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Old January 30th, 2010, 09:36 AM   #16
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This one too cheap?

Audio-Technica | ATR3350 Omnidirectional Condenser | ATR3350
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Old January 30th, 2010, 10:00 AM   #17
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Is this video for just in company viewing?
Is the talent going to be moving around a lot or stationary at a table?
Is there a lot of electrical equipment in use?

The AT mic uses an unprotected cord that could pick up electrical buzz or interference. If you just want a simple instructional video that explains how to preform a procedure and seeing is more than hearing than the mic will probably do what you need it to. If on the other hand you ever want to reproduce and distribute this video and audio is a vital part of the production you would want to look at a better mic. At about 30.00 its something that you could try and your not out a lot of money.

A local low budget broadcast station in the area uses equipment that sounds so bad I have to mute the TV to watch the instructional video because of the sound. I would rather read the text than listen to the noise.
It's the old adage that people will watch a poor picture but not listen to bad sound.
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Old January 30th, 2010, 10:15 AM   #18
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What about this one.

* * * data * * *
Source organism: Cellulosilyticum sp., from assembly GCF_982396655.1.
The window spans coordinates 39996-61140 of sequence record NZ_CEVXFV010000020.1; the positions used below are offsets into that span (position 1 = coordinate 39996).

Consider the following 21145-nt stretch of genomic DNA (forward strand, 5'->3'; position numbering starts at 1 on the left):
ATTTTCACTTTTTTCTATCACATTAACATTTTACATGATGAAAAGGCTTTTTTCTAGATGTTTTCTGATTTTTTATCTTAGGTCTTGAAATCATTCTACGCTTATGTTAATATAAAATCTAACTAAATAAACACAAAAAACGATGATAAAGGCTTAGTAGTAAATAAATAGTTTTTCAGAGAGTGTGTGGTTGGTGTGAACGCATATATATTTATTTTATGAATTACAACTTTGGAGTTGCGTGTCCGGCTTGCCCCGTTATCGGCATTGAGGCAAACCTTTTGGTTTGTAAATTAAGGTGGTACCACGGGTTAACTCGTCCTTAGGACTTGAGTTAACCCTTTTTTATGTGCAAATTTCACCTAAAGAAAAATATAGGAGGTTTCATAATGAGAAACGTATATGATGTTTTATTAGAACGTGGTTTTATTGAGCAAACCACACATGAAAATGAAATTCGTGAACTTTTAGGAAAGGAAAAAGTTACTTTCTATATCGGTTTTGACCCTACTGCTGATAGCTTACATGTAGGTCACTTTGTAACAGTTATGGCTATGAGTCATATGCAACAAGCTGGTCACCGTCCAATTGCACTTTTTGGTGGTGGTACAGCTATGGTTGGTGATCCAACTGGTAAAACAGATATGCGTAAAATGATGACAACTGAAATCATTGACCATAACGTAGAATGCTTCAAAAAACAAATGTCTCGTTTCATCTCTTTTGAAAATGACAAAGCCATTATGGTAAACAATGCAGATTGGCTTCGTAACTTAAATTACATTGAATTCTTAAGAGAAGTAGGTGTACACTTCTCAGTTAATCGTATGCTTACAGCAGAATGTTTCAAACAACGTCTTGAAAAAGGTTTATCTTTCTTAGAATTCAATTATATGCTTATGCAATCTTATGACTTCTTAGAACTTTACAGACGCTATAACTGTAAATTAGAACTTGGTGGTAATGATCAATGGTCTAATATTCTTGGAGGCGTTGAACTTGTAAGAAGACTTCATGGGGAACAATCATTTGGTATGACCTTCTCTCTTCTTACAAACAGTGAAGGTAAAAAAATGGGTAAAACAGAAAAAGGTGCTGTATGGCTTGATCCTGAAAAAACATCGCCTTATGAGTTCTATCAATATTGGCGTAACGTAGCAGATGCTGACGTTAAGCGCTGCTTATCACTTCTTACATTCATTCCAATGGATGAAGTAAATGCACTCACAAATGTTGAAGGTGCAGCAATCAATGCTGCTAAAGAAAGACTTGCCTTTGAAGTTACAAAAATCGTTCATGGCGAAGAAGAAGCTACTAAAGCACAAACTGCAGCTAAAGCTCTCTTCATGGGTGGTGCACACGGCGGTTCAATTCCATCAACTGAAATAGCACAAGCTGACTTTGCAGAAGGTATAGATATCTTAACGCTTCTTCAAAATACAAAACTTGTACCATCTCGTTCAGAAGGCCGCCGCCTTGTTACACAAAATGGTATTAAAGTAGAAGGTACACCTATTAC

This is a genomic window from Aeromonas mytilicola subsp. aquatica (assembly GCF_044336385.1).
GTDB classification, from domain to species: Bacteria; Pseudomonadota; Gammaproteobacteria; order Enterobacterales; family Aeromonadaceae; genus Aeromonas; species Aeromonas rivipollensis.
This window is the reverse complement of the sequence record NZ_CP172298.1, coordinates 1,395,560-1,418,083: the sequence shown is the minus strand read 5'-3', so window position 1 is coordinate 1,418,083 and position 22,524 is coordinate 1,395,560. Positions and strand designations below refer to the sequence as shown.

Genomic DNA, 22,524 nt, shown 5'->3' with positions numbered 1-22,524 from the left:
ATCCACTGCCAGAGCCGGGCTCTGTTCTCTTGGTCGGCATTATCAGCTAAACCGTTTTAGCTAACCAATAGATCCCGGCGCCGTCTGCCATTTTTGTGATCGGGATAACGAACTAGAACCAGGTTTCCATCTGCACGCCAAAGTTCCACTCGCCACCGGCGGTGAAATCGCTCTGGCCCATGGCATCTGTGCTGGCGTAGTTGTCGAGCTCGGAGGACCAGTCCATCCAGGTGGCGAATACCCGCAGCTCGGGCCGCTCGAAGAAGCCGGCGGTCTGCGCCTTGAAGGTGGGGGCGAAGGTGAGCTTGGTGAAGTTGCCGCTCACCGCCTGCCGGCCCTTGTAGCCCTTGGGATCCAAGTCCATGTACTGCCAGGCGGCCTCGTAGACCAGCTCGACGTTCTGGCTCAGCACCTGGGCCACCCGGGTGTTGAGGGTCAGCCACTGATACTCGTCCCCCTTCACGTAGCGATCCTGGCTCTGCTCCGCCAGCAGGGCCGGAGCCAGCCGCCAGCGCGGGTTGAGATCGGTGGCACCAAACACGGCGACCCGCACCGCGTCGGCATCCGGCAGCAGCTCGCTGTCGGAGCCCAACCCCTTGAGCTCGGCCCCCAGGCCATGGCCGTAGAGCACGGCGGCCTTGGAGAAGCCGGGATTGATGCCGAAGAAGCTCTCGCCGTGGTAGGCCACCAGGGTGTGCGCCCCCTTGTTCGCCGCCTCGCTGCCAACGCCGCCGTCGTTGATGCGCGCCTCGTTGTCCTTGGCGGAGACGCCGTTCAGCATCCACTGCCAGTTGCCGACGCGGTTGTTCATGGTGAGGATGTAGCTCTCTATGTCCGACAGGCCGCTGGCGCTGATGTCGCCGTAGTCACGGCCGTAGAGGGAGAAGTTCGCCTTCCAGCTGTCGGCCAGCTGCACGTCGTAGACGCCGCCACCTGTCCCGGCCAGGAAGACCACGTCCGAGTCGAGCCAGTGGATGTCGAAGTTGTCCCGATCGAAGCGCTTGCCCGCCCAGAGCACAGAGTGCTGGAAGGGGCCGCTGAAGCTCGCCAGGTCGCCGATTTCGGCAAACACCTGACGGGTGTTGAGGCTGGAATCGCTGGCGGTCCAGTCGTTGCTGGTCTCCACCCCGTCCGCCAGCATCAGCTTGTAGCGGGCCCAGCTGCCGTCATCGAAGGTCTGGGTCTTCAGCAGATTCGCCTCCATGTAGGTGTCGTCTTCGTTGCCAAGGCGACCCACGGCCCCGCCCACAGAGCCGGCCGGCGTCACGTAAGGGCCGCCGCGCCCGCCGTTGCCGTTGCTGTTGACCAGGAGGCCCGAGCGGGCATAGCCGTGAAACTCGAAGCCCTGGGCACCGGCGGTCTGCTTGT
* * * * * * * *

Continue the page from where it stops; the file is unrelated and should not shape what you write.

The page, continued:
It looks like it needs to plug into something specific

Audio-Technica | AT829cW Cardioid Condenser Lavalier | AT829CW
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Old January 30th, 2010, 10:21 AM   #19
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What about this one.

Will my XLR phatom power help this one work?

Shure | SM11-CN - Lavalier Microphone | SM11-CN | B&H Photo Video
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Old January 30th, 2010, 10:59 AM   #20
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A $25 mic in the right place will sound better than a $2500 mic that is too far away (or aimed in the wrong direction, or inappropriate for the ambient).

You can go to Amazon and buy a Shure WH20XLR Headworn Cardioid Dynamic Microphone with XLR Connector and Detachable Belt Clip AND a 15-foot XLR mic cable for $83.76 Two of those fit well within your budget (even including shipping) and will give you far better results than your boom microphone.

Amazon.com: Shure WH20XLR Headworn Cardioid Dynamic Microphone with XLR Connector and Detachable Belt Clip.: Electronics
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Old January 30th, 2010, 11:31 AM   #21
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Greg, don't try to cheap out. You don't have to spend a fortune but when you talk about moving from shooting the family just for the fun of it into shooting video for business applications, you're moving into an area where quality matters. Thing of the audience, what they see in other business presentations and what level your video is going to be compared to and let that be your guide to the level you need to achieve.
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Old January 30th, 2010, 11:32 AM   #22
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The last presentation was done with a $100 VHS camcorder.

I am going to be leaps and bounds above...

But I do get your point... I normally don't buy cheap things that I use all of the time.